George Gershwin was the first American composer to make jazz acceptable to the classical music audience. The son of poor Jewish immigrants in lower Manhattan, he was a natural-born pianist and left school at 16 to become a pianist with a Tin-Pan Alley firm, plugging their new songs. He soon commenced writing songs himself, eventually teaming up with his brother Ira as lyricist to become one of the most successful teams of song and musical comedy writers on Broadway. They created a string of immensely successful musicals from Lady be Good in December 1924 to Let ‘em Eat Cake in October 1933. The opening night of a George Gershwin musical comedy was a social and media event with Gershwin himself usually leading the orchestra
In 1923 Gershwin received the commission for an extended jazz composition from a conductor of popular music, Paul Whiteman, who promoted concerts of jazz music in New York’s Aeolian Hall. Whiteman was the self-styled “King of Jazz” who attempted to make jazz more symphonic and more respectable. He tried to adapt it from dance music to concert music. Whiteman’s commission followed an Aeolian Hall concert in the fall of 1923, at which Gershwin had played piano arrangements of a few of his songs.
Gershwin composed the Rhapsody in a mere three weeks early in 1924, in a two-piano version. Lacking the skills to orchestrate the work, he turned it over for piano and jazz orchestration to Ferde Grofé, a popular composer, pianist and arranger, who served as Whiteman’s factotum. Grofé practically lived in Gershwin’s house, orchestrating the work page-by-page as it came from the composer’s pen. He also rescored the Rhapsody two years later for full symphony orchestra.
The premiere, on February 12 1924, was a smashing success. Although the critics – true to form – mostly panned it, the audience loved it. Virtually overnight, jazz became respectable. Gershwin himself played the piano part, becoming an instant celebrity. Significant credit for the success must go to Grofé’s imaginative orchestration, which has ended up as his most enduring musical contribution, along with his Grand Canyon Suite.
It is useful to be aware that the rhapsody and fantasia of the classical tradition were the genres most related to jazz in that they embodied both freedom of form and improvisation or improvisatory writing. Gershwin's – and Grofé's – take on the form transfers the jazz idiom into a work Liszt would have been proud to have written.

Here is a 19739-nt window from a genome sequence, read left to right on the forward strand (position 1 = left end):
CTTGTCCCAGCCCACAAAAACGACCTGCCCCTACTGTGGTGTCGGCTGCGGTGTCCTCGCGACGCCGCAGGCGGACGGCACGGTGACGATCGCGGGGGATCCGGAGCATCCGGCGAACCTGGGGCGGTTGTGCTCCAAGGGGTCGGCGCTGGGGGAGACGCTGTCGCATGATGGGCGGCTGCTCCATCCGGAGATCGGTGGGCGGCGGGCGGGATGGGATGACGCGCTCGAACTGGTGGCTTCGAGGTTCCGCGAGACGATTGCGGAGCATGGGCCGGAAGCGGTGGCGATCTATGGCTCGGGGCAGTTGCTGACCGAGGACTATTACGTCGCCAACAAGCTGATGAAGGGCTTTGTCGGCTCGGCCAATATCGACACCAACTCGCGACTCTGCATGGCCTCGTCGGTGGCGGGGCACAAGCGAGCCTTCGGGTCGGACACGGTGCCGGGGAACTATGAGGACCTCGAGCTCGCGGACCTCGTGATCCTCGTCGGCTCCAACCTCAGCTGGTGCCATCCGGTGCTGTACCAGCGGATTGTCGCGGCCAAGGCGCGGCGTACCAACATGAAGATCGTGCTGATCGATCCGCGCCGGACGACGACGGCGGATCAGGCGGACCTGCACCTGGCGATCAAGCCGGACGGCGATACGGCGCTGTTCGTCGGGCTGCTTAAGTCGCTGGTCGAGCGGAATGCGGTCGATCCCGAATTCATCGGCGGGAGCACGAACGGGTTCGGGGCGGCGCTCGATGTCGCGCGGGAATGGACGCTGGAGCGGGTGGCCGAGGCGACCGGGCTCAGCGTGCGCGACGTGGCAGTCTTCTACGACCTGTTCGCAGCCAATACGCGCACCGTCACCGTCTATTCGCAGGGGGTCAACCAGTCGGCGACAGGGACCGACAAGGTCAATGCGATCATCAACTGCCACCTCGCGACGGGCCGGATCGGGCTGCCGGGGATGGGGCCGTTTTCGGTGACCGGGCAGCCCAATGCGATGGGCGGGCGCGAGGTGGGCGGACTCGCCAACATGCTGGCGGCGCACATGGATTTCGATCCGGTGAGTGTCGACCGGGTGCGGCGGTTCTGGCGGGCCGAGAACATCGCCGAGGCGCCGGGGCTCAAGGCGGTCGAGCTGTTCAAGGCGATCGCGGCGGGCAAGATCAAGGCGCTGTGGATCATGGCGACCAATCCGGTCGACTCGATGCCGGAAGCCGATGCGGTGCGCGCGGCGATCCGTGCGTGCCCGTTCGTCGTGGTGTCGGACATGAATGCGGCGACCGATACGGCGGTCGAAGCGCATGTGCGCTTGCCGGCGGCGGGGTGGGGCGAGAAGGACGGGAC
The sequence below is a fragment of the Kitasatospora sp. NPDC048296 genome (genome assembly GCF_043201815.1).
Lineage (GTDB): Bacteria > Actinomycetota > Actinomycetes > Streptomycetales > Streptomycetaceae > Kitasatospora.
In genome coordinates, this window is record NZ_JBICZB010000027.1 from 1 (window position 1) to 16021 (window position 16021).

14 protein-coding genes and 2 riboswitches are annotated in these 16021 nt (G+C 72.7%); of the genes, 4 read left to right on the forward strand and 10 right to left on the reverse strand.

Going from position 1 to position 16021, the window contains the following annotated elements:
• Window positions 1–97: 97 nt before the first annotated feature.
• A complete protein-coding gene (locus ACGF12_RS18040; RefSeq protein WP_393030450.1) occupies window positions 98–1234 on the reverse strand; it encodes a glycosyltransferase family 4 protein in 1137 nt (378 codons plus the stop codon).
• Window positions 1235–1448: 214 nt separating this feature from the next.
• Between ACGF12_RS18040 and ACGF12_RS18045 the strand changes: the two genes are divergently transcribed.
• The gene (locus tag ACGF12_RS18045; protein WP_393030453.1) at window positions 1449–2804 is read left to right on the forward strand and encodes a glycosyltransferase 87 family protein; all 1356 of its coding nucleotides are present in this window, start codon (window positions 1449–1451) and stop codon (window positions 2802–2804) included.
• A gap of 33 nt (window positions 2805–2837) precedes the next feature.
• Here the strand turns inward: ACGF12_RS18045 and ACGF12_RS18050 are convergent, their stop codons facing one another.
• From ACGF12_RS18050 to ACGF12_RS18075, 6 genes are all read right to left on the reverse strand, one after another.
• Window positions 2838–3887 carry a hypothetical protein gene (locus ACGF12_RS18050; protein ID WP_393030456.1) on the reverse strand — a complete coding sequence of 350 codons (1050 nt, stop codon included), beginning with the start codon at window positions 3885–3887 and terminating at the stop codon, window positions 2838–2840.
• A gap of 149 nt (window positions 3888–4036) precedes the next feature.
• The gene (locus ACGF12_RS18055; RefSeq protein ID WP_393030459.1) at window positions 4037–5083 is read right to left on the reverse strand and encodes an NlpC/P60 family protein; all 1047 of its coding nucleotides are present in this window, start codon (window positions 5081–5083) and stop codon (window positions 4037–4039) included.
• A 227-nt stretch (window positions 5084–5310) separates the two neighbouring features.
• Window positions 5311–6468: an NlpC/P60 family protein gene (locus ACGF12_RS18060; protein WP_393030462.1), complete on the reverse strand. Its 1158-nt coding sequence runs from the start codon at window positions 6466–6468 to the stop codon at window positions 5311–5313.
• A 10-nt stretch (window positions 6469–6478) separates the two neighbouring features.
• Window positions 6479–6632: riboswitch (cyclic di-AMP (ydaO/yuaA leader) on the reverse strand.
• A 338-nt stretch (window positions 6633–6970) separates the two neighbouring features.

The Rhapsody opens with probably the most famous clarinet riff in music history. It is answered by the horns with the principal counter-theme. Nearly three quarters of the way through the piece, the tempo slows and the Rhapsody's next "big theme" is introduced.
Grand Canyon Suite
Composer, pianist and arranger Ferde Grofé began his musical career at 14 by running away from home to work as pianist in the mining camps of Northern California. Later he served for 10 years as a violist with the Los Angeles Symphony. He then switched gears completely with his own jazz combo in the dives and vaudeville houses in San Francisco. In 1920 big band leader Paul Whiteman hired Grofé as a pianist and arranger, helping establish Whiteman as the leading figure in symphonic jazz. Grofé’s own reputation was firmly established in 1924 with his orchestration of George Gershwin’s Rhapsody in Blue, a work that inspired him to compose large-scale works himself.
In most of his compositions, Grofé tried to present a picture of the American landscape and its people, which he knew intimately from his extensive travels. His works are tone paintings in the truest sense of the word, and he considered the music of these colorfully orchestrated suites as the natural outgrowth of scenery that would be obvious to any listener.
The Grand Canyon Suite, composed in 1931, is by far the most popular of Grofé’s works. The inspiration for the work, however, had occurred quite a bit earlier, in 1922, while he was working in the Grand Canyon area. The opening movement, “Sunrise,” uses a background of gently rising scales ending with a grand orchestral fanfare to portray the mysterious dawn in the Canyon, where the arising glow awakens crickets and birds. The sun first shines on the highest rocky peaks, finally bursting forth over the whole canyon. Grofé was not the first composer to use this device; Joseph Haydn composed a symphonic sunrise in his Symphony No. 6, the first of a trilogy depicting morning, noon and night.
“The Painted Desert” is a delicate, static musical portrayal of the ageless, moon-like landscape, delicately pulsing with heat and punctuated by sudden moments of drama. Note how the melody itself conjures the “lifelessness” of the desert. In the Suite’s most popular movement, “On the Trail,” glissandos on solo violin portray the braying of a recalcitrant mule. The fiddle morphs into an oboe playing a jerky melody in triple time against the duple time of the mule’s hoofbeats. In the original score, the composer scored coconut shells muted with leather for the clip-clop of the mule’s hooves on the rocky trail. The middle of the movement portrays a rest stop cabin, with the suggestion of a music box. The movement ends with another mule bray and its echo.
“Sunset” reverses the mood of the opening movement. Just as Grofé portrays the sunrise with an ascending melody, he paints the sunset as a gradually descending one. The lush orchestration gradually fades as the sun dips below the horizon. The evening calm, however, is interrupted by a “Cloudburst,” as Grofé adds his take to the substantial repertory of musical storms. The wailing wind and flashes of lightning are sound effects as music. Conductor Arturo Toscanini, who recorded the Suite, considered this movement one of the most vivid and terrifying pictures in music. The movement ends with a spectacular coda, to which Grofé added a heading: “Nature Rejoicing in its Grandeur.”
|Copyright © Elizabeth and Joseph Kahn 2019|